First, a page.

Top 5 pieces of trash that kill marine animals

Whale beached in St. Johns County had plastic bags, rope in stomach

By Jennifer Waugh - The Morning Show anchor, I-Team reporter

Top 5 household items that pose the greatest risk to marine animals.

JACKSONVILLE, Fla. - Ninety centimeters of polyflat braided rope and several plastic bags -- that's what marine biologists found in the stomach and throat of a Cuvier's beaked whale that beached itself Tuesday in St. Johns County.

The 13-foot-long mammal died. Marine biologists at Marineland performed a necropsy and discovered rope in its throat leading to its stomach.

"It's the common rope we use on boats and ships. This (rope) floating in the water looks like a fish of some kind and it tried to eat it. The animal basically starves to death because it can't eat anymore," said Dr. Quinton White, a marine biologist at Jacksonville University who talked in general about the danger rope poses to marine animals.

Styrofoam cups and fishing line are among the biggest risks to marine animals.

White said marine animals are known for their excellent sense of smell and touch, but not for their sight. They can't always tell the difference between a jellyfish or squid, which is a common food for many marine species, and a plastic bag.

"A lot of animals dolphins, sea turtles, whales, fish, we're finding them with plastic in their guts," he said.

White showed Friday on "The Morning Show" the top five pieces of trash that are the most common risks to marine animals:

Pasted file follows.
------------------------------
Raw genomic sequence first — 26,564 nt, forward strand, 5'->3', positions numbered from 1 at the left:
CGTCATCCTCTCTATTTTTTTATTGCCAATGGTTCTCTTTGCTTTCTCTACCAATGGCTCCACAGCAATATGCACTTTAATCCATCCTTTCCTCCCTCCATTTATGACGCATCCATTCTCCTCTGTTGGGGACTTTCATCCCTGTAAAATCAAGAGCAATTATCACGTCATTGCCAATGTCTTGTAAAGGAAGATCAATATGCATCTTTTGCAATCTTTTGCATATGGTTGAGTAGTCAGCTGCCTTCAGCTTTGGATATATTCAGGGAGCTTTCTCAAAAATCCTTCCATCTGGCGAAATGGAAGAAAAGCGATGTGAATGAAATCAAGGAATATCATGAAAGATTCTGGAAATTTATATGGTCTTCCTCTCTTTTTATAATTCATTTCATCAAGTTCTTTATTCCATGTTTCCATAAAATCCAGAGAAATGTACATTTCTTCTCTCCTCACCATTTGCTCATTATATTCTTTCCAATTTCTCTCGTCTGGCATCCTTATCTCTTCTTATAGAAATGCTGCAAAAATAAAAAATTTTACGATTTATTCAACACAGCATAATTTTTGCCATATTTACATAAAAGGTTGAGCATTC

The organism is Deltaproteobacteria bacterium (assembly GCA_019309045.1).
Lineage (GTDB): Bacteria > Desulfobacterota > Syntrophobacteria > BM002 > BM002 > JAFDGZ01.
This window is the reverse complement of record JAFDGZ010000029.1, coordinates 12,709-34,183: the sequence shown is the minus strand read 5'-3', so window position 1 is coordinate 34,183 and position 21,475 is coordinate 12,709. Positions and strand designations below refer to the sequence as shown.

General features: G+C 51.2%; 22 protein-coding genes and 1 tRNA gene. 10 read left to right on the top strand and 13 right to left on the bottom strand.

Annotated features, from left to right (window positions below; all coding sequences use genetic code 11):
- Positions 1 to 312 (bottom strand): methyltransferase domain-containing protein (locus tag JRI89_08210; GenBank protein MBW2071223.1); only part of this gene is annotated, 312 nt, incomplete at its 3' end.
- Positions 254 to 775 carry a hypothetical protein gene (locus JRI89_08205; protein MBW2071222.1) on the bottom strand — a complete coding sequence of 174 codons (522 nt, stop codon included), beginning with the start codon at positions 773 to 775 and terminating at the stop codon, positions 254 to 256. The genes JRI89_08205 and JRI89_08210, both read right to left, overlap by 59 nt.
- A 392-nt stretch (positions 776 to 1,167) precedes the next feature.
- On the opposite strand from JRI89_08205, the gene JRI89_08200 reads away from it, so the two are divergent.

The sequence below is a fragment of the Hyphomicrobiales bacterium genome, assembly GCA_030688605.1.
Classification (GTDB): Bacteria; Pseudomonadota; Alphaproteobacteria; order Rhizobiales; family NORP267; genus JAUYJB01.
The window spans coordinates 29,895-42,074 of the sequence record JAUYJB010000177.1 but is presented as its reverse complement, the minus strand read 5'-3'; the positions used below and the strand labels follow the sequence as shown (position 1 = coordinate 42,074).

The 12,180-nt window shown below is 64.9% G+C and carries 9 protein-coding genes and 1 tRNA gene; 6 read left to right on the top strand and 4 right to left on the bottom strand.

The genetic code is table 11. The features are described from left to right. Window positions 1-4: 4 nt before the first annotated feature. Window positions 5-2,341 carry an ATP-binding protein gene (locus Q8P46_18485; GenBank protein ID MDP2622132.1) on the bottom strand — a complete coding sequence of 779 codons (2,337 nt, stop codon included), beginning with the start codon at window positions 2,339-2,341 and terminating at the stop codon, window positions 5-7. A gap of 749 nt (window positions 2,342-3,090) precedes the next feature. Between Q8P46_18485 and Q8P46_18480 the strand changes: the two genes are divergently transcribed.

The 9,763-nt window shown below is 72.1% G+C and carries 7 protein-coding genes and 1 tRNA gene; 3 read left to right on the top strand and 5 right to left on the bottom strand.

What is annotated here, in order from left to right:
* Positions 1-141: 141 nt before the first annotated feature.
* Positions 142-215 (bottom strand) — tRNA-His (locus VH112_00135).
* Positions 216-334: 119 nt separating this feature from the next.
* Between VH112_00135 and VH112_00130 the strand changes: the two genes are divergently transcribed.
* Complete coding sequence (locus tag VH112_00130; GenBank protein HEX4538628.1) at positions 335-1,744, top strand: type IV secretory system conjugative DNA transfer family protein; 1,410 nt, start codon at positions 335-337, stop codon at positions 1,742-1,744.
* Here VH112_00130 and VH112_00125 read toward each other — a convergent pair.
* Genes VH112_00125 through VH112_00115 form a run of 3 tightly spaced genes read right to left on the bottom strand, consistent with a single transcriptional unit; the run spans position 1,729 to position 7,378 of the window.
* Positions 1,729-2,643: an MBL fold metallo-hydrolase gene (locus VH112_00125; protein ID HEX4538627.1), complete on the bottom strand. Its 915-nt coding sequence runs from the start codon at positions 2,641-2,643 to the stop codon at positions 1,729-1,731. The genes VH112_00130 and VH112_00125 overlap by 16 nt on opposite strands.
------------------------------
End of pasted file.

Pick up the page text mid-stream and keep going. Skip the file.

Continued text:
Plastic bags: Like the ones you get at the grocery store and the bags used to store sandwiches and chips.

Styrofoam cups: Styrofoam is not biodegradable. It breaks down into small pieces that get eaten and then can get trapped in a fish's gills.

Top 5 household items that pose the greatest risk to marine animals.

Monofilament line: Also known as fishing line, is a major problem with entanglement.

Marine rope: Like what's used by fishermen and boaters, can be confused with food.

Frisbees: The kind that has a large hole in the middle (pictured). White found a dolphin in the St. Johns River that had one around it's head.

How to prevent your trash from winding up in the ocean:

"When you see pieces of trash, particularly plastic, pick it up if it's on the ground because it will eventually end up in the ocean," said White. 

If you can, take your trash home with you if you go to the beach. Overflowing trash cans or a brisk wind can carry plastic bags out to sea even if they are in the garbage cans that line beach accesses.

Try to use reusable bags at the grocery store, instead of plastic.

If you spot a marine animal that has beached itself along our shoreline, there is an app you can use to report it. It's called dolphin and whale 99.

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